Not sure why the on die temps are around seven degrees cooler on average than the hw.acpi.thermal.tz0.temperature oid, I wonder if this is reporting ambient temp. The fan is not loud enough to be bothersome, and the system is stable, so I am going to call this one quits.
     
  13. wblock@

    wblock@ Administrator Staff Member Administrator Moderator Developer

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  14. ring_zero

    ring_zero New Member

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    Fascinating. I took the machine apart, and reapplied thermal compound to the CPU and Northbridge, and now I am reporting temperatures in the low forties. The compound wasn't even applied correctly by the manufacturer. This begs the question, "Do they design them to fail?" If you have the requisite skill I seriously recommend checking this.
    Code:
    hw.acpi.thermal.tz0.temperature: 47.0C
    dev.cpu.0.temperature: 41.0C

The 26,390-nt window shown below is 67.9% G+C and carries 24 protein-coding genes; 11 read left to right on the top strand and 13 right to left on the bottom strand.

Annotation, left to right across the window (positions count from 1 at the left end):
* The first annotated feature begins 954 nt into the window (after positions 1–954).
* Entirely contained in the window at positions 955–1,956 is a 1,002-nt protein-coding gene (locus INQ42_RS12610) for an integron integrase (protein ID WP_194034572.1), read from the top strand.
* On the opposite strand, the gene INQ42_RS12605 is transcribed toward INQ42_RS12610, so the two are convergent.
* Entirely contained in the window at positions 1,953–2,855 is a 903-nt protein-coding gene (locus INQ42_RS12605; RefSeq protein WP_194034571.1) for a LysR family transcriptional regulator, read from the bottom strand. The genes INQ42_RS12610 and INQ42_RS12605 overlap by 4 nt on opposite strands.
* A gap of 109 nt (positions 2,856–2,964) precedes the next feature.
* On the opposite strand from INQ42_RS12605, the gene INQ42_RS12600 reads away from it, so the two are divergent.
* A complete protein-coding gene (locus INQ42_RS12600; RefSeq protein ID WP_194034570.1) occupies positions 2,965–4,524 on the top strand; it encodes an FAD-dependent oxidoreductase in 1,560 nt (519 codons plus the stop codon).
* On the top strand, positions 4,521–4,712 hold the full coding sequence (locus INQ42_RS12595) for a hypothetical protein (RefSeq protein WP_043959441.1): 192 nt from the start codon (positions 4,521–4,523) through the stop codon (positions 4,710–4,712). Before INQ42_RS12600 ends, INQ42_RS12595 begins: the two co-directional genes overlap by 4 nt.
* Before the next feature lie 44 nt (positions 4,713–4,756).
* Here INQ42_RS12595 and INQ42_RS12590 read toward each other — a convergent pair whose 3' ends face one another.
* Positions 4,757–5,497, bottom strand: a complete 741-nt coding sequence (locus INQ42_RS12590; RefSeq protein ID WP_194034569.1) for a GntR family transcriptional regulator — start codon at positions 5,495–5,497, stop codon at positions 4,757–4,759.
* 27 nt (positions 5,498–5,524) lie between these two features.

dev.cpu.1.temperature: 41.0C
    dev.amdtemp.0.%desc: AMD CPU On-Die Thermal Sensors
    dev.amdtemp.0.%driver: amdtemp
    dev.amdtemp.0.%parent: hostb4
    dev.amdtemp.0.sensor0.core0: 41.0C
    This is much better than the 50-60 that I was reporting. Bonus: I even managed to do this without missing screws or left over parts this time!
     
  15. CalvinZA

    CalvinZA New Member

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    I am running FreeBSD 9.0 on an Intel desktop as well as an Intel Toshiba satellite pro, obviously power saving, especially for heat management, is more of a concern for us mobile users.

    I have powerd running with "low" flag set for AC power, however my greatest reduction in heat resulted from forcing my GPU to clock down permanently whilst in Xorg. If you're packing an ATI/AMD Radeon discreet graphics processor then you may configure this in /etc/X11/xorg.conf, adding the following code where appropriate
    Code:
    Option "ForceLowPowerMode" "true"
    Note I am using radeonhd as my driver due to problems with the radeon driver with power saving enabled.

    Then lastly, I have not tried this for myself yet, this could also help you reduce the heat being generated by your system: wiki.freebsd.org/TuningPowerConsumption